And then via US 6 to Tonopah. This is the real “America’s Loneliest Road”
We booked a slot in the long line of hookups behind the Tonopah Station just uphill from the Central Nevada Museum and noticed that the Scolari’s supermarket next door has become a Raley’s. We had breakfast in the 24-hour restaurant at the casino. The menu is classic American, the service brisk and cheerful. Thumbs up.
It’s hard to believe that ten years have passed since Fred and Nancy Cline presided over the unveiling of the restored and revived Mizpah Hotel, and it’s even harder to believe that they are doing it again, but they are. This time it’s the Belvada Hotel, kitty-corner across Main Street from the Mizpah, conjured by transforming the rundown office building that was already a bustling hive at the center of business life in young Tonopah when the Mizpah was built.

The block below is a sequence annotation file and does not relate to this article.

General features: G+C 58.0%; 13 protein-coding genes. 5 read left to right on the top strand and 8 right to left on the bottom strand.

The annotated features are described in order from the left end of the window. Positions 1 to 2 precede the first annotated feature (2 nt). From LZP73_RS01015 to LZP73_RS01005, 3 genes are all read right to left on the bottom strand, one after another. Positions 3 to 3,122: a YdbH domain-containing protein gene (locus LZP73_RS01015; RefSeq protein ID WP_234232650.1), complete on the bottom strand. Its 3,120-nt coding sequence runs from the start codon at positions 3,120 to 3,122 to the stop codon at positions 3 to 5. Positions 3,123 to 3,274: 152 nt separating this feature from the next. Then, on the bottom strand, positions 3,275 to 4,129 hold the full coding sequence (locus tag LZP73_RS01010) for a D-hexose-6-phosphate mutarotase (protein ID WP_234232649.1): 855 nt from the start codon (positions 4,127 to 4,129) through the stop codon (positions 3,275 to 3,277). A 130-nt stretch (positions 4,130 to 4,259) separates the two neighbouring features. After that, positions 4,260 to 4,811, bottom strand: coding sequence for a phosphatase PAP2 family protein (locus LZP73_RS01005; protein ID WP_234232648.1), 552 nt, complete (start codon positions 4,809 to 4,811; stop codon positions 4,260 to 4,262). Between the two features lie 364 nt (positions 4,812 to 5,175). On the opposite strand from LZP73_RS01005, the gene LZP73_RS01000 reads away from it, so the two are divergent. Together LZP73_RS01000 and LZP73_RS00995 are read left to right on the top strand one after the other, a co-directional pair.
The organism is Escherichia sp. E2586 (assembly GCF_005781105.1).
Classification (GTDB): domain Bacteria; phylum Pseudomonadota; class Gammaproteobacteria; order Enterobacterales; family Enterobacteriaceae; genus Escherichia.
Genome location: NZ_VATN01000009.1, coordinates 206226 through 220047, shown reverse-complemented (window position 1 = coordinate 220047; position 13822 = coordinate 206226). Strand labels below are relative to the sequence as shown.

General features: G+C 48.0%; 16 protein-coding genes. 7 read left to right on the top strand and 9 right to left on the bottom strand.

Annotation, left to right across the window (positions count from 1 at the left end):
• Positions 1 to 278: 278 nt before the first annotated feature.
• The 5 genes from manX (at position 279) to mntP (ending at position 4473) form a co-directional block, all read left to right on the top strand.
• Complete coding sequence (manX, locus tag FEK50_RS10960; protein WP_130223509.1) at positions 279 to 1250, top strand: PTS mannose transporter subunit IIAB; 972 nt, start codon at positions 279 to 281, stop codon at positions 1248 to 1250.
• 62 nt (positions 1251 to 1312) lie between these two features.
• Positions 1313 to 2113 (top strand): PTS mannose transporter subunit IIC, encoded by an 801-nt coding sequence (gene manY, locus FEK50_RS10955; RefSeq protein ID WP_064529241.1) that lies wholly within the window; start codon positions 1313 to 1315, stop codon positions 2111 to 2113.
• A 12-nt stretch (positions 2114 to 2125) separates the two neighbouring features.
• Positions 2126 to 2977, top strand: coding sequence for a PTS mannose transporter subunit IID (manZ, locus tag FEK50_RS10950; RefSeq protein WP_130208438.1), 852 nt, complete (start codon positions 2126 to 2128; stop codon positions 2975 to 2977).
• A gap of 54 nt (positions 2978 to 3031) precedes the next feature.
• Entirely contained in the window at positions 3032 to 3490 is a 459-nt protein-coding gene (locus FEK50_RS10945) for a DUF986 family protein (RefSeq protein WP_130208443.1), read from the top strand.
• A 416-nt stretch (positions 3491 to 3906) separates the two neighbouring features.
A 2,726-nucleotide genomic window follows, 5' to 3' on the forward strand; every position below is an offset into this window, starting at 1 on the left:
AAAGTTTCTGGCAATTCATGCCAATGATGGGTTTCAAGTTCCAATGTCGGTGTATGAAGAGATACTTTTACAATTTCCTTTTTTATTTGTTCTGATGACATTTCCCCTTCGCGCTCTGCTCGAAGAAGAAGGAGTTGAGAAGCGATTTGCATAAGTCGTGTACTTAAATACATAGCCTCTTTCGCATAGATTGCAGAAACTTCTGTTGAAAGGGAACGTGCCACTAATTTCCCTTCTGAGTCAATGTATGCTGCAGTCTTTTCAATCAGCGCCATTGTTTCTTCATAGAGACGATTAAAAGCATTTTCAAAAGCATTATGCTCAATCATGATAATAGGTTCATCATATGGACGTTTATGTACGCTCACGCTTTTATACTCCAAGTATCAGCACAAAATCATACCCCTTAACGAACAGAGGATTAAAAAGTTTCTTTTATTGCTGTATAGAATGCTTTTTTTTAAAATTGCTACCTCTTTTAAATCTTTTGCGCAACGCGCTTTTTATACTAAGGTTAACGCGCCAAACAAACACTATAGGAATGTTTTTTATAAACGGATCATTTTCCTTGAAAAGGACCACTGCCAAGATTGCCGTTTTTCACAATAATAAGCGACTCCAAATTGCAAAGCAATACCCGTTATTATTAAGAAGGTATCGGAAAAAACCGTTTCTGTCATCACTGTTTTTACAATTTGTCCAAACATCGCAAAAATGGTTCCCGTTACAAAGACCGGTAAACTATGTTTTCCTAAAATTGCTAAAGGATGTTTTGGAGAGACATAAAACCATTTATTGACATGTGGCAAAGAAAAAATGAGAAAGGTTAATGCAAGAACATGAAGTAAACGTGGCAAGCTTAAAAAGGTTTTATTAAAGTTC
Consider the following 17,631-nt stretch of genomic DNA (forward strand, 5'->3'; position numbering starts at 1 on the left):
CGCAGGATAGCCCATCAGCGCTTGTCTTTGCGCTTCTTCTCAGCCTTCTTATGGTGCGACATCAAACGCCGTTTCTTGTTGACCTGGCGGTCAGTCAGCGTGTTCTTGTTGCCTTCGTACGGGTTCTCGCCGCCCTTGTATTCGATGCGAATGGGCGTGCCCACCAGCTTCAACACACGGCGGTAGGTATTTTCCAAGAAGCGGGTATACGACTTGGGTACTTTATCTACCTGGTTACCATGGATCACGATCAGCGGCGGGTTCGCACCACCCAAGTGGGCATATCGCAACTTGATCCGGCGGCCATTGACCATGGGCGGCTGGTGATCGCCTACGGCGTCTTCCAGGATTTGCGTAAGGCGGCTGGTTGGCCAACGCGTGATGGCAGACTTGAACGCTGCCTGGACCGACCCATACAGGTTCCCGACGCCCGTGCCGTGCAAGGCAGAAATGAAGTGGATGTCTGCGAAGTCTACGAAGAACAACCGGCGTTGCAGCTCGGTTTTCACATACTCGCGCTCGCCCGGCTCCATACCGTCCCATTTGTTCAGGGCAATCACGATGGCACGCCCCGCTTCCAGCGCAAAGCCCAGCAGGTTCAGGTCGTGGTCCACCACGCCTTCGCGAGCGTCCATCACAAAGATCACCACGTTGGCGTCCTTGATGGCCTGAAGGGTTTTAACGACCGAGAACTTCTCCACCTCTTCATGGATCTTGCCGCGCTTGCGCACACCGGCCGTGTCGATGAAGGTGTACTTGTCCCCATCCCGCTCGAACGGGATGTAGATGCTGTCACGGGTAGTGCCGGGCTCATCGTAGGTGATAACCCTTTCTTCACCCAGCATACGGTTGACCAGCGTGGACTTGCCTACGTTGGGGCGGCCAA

The building was constructed in 1906-1907 and as the Clines discovered, it was built to last. Even though it had fallen on almost a century of hard times, growing increasingly shabby and looted of much that wasn’t built in, its bones were good.
Today’s lobby was once the Nevada State Bank (which went broke four years after it opened) and today’s rooms on the upper floors were once offices — Key Pittman (later Governor) had his law office here. Also upstairs were other lawyers, doctors, dentists — and a hat shop on the fifth floor. In the basement was a six chair tonsorial parlor with a steam room. How classy was this building and its occupants? The Nevada Club Saloon, opened in 1908 on the main floor with its entrance on the side street, was listed as one of the 10 best bars in in all of America in 1910.